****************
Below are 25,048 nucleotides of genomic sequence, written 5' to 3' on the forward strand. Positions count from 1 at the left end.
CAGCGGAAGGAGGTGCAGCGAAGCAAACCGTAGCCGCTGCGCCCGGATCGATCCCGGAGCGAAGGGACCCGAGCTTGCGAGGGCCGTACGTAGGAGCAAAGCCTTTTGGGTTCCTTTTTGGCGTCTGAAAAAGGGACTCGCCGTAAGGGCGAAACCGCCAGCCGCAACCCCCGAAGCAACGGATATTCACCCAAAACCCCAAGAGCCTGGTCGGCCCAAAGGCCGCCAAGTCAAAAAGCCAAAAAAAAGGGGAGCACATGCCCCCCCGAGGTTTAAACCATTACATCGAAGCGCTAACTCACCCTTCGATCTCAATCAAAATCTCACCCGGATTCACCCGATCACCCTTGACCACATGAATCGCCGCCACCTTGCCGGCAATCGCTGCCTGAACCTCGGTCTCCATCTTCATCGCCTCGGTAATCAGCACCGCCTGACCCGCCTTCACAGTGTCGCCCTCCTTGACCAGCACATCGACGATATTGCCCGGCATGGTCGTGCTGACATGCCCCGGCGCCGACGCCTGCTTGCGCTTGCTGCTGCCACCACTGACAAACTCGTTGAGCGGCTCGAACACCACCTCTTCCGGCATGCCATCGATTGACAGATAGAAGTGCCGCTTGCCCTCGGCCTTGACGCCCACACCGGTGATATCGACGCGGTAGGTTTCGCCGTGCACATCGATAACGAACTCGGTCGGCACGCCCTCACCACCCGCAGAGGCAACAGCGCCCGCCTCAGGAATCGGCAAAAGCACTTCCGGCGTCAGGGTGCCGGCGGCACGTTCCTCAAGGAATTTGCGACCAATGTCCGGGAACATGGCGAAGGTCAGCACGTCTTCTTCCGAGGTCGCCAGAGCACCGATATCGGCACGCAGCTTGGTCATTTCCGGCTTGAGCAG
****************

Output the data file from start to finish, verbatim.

Below are 25,048 nucleotides of genomic sequence, written 5' to 3' on the forward strand. Positions count from 1 at the left end.
CAGCGGAAGGAGGTGCAGCGAAGCAAACCGTAGCCGCTGCGCCCGGATCGATCCCGGAGCGAAGGGACCCGAGCTTGCGAGGGCCGTACGTAGGAGCAAAGCCTTTTGGGTTCCTTTTTGGCGTCTGAAAAAGGGACTCGCCGTAAGGGCGAAACCGCCAGCCGCAACCCCCGAAGCAACGGATATTCACCCAAAACCCCAAGAGCCTGGTCGGCCCAAAGGCCGCCAAGTCAAAAAGCCAAAAAAAAGGGGAGCACATGCCCCCCCGAGGTTTAAACCATTACATCGAAGCGCTAACTCACCCTTCGATCTCAATCAAAATCTCACCCGGATTCACCCGATCACCCTTGACCACATGAATCGCCGCCACCTTGCCGGCAATCGCTGCCTGAACCTCGGTCTCCATCTTCATCGCCTCGGTAATCAGCACCGCCTGACCCGCCTTCACAGTGTCGCCCTCCTTGACCAGCACATCGACGATATTGCCCGGCATGGTCGTGCTGACATGCCCCGGCGCCGACGCCTGCTTGCGCTTGCTGCTGCCACCACTGACAAACTCGTTGAGCGGCTCGAACACCACCTCTTCCGGCATGCCATCGATTGACAGATAGAAGTGCCGCTTGCCCTCGGCCTTGACGCCCACACCGGTGATATCGACGCGGTAGGTTTCGCCGTGCACATCGATAACGAACTCGGTCGGCACGCCCTCACCACCCGCAGAGGCAACAGCGCCCGCCTCAGGAATCGGCAAAAGCACTTCCGGCGTCAGGGTGCCGGCGGCACGTTCCTCAAGGAATTTGCGACCAATGTCCGGGAACATGGCGAAGGTCAGCACGTCTTCTTCCGAGGTCGCCAGAGCACCGATATCGGCACGCAGCTTGGTCATTTCCGGCTTGAGCAG